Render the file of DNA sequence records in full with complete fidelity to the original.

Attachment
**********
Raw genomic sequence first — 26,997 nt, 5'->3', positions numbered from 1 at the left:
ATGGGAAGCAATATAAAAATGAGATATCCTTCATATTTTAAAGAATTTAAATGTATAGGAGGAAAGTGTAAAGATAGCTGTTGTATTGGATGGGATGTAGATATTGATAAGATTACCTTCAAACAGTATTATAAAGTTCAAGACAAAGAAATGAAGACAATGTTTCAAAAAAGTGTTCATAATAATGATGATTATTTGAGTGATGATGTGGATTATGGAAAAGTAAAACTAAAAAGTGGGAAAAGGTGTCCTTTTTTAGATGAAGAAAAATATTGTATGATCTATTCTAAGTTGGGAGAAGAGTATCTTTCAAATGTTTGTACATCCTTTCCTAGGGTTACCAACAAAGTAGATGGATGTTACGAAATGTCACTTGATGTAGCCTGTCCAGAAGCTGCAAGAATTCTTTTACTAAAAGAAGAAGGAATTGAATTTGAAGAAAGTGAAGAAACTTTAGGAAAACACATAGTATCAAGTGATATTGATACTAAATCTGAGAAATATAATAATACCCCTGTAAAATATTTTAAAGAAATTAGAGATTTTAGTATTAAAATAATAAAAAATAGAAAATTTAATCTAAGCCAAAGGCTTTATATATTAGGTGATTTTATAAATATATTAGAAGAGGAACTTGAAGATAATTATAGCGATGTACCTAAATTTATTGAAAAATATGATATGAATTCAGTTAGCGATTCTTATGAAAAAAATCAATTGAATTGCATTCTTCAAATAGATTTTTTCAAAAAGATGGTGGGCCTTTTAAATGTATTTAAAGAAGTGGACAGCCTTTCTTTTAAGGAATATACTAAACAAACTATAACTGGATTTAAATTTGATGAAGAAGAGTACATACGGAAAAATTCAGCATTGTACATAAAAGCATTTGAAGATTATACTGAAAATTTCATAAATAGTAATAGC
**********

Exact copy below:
Raw genomic sequence first — 26,997 nt, 5'->3', positions numbered from 1 at the left:
ATGGGAAGCAATATAAAAATGAGATATCCTTCATATTTTAAAGAATTTAAATGTATAGGAGGAAAGTGTAAAGATAGCTGTTGTATTGGATGGGATGTAGATATTGATAAGATTACCTTCAAACAGTATTATAAAGTTCAAGACAAAGAAATGAAGACAATGTTTCAAAAAAGTGTTCATAATAATGATGATTATTTGAGTGATGATGTGGATTATGGAAAAGTAAAACTAAAAAGTGGGAAAAGGTGTCCTTTTTTAGATGAAGAAAAATATTGTATGATCTATTCTAAGTTGGGAGAAGAGTATCTTTCAAATGTTTGTACATCCTTTCCTAGGGTTACCAACAAAGTAGATGGATGTTACGAAATGTCACTTGATGTAGCCTGTCCAGAAGCTGCAAGAATTCTTTTACTAAAAGAAGAAGGAATTGAATTTGAAGAAAGTGAAGAAACTTTAGGAAAACACATAGTATCAAGTGATATTGATACTAAATCTGAGAAATATAATAATACCCCTGTAAAATATTTTAAAGAAATTAGAGATTTTAGTATTAAAATAATAAAAAATAGAAAATTTAATCTAAGCCAAAGGCTTTATATATTAGGTGATTTTATAAATATATTAGAAGAGGAACTTGAAGATAATTATAGCGATGTACCTAAATTTATTGAAAAATATGATATGAATTCAGTTAGCGATTCTTATGAAAAAAATCAATTGAATTGCATTCTTCAAATAGATTTTTTCAAAAAGATGGTGGGCCTTTTAAATGTATTTAAAGAAGTGGACAGCCTTTCTTTTAAGGAATATACTAAACAAACTATAACTGGATTTAAATTTGATGAAGAAGAGTACATACGGAAAAATTCAGCATTGTACATAAAAGCATTTGAAGATTATACTGAAAATTTCATAAATAGTAATAGC